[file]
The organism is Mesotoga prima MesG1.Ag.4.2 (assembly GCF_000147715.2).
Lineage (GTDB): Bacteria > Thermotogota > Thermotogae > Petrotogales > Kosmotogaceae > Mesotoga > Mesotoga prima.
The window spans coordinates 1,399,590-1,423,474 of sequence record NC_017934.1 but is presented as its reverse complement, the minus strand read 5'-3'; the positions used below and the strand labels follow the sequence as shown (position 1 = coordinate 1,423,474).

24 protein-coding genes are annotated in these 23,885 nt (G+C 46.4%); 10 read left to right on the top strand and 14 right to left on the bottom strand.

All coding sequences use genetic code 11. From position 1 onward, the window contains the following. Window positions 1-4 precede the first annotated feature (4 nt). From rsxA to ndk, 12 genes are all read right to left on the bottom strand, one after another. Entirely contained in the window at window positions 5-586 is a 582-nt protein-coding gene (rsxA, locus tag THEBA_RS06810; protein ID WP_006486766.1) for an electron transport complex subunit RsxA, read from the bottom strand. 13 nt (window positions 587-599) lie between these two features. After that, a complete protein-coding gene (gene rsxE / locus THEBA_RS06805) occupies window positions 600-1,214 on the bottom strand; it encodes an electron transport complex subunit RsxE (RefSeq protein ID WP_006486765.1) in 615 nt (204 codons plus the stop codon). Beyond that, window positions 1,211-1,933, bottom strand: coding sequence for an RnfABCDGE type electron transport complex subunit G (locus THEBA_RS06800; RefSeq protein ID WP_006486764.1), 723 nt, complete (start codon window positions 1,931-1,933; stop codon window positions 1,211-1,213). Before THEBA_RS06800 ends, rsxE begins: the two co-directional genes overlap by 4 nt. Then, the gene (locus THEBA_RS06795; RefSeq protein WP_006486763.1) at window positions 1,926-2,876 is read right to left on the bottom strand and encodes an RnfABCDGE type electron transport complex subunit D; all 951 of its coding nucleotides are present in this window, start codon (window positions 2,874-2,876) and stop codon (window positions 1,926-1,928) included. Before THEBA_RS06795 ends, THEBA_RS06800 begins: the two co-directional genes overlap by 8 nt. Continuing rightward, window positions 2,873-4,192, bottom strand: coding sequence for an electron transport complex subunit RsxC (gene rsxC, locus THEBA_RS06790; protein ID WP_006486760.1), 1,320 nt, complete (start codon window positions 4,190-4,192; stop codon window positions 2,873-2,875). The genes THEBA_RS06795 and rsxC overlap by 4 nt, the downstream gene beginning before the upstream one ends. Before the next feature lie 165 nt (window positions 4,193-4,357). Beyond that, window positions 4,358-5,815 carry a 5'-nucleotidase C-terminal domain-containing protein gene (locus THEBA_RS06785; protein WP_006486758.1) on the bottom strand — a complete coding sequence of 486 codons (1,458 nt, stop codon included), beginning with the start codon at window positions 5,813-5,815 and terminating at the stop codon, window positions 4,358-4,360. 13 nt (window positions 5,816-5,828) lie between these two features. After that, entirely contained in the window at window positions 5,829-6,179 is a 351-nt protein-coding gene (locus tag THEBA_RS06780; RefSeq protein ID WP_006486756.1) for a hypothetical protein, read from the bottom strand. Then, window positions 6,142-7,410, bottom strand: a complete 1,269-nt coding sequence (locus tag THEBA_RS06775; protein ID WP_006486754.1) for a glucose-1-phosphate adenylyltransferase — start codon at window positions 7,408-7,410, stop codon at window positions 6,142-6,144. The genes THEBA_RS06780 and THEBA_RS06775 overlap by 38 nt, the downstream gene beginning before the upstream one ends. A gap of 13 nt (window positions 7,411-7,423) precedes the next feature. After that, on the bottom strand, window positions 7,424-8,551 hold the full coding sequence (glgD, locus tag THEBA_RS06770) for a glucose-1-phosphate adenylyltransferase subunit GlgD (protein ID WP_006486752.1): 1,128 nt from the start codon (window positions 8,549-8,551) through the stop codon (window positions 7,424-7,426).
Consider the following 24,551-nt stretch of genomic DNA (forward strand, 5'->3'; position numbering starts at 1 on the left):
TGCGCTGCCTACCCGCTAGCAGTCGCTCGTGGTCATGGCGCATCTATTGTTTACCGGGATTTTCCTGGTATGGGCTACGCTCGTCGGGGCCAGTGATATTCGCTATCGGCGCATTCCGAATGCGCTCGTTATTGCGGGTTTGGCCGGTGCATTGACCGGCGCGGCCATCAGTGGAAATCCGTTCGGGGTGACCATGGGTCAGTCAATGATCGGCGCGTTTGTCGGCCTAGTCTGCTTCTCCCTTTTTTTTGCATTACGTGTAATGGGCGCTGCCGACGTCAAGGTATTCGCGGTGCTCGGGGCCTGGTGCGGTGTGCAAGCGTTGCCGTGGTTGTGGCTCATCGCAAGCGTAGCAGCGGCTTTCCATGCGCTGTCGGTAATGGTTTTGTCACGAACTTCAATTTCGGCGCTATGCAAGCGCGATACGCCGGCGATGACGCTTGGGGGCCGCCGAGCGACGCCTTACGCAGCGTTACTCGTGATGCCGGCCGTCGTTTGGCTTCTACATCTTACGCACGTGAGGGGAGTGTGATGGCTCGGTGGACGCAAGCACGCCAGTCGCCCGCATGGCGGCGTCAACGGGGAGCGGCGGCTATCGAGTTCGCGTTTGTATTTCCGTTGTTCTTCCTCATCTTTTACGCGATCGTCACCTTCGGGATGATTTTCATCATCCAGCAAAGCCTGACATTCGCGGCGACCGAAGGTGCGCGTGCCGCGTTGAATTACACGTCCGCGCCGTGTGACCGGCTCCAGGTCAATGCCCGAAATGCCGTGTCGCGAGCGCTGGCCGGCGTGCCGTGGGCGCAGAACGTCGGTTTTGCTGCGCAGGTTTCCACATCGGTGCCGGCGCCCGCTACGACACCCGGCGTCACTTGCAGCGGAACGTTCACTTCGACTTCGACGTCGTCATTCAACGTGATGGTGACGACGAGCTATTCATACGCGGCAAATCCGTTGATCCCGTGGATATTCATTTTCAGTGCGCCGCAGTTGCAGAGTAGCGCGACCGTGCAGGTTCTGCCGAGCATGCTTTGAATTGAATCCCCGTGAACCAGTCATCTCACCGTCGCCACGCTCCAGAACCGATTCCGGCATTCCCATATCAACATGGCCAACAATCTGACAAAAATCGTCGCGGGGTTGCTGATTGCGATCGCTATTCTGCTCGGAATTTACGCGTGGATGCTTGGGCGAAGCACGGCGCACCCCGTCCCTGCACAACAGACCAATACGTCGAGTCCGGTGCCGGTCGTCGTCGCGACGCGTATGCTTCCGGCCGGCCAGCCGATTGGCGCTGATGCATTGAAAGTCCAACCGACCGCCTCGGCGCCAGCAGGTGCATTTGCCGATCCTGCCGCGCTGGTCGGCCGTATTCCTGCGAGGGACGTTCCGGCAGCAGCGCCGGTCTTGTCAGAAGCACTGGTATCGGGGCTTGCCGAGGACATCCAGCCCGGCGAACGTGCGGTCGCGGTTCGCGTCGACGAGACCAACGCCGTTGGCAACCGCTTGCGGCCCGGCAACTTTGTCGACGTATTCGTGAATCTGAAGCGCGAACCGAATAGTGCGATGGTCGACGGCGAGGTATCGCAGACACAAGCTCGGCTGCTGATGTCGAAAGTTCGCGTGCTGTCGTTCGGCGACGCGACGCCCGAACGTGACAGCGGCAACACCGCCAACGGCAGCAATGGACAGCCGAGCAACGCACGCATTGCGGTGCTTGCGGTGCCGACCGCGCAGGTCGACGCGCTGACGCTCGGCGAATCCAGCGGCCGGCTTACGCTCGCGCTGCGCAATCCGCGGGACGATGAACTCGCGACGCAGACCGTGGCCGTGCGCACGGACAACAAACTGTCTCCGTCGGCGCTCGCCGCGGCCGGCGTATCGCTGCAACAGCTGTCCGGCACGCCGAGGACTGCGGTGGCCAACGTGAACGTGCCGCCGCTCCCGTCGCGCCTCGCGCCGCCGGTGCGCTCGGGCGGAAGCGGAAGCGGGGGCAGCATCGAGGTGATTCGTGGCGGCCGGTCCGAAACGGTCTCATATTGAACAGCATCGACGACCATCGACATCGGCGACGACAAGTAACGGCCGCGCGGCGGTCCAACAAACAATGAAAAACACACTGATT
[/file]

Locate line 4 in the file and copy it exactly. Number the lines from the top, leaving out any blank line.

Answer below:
24 protein-coding genes are annotated in these 23,885 nt (G+C 46.4%); 10 read left to right on the top strand and 14 right to left on the bottom strand.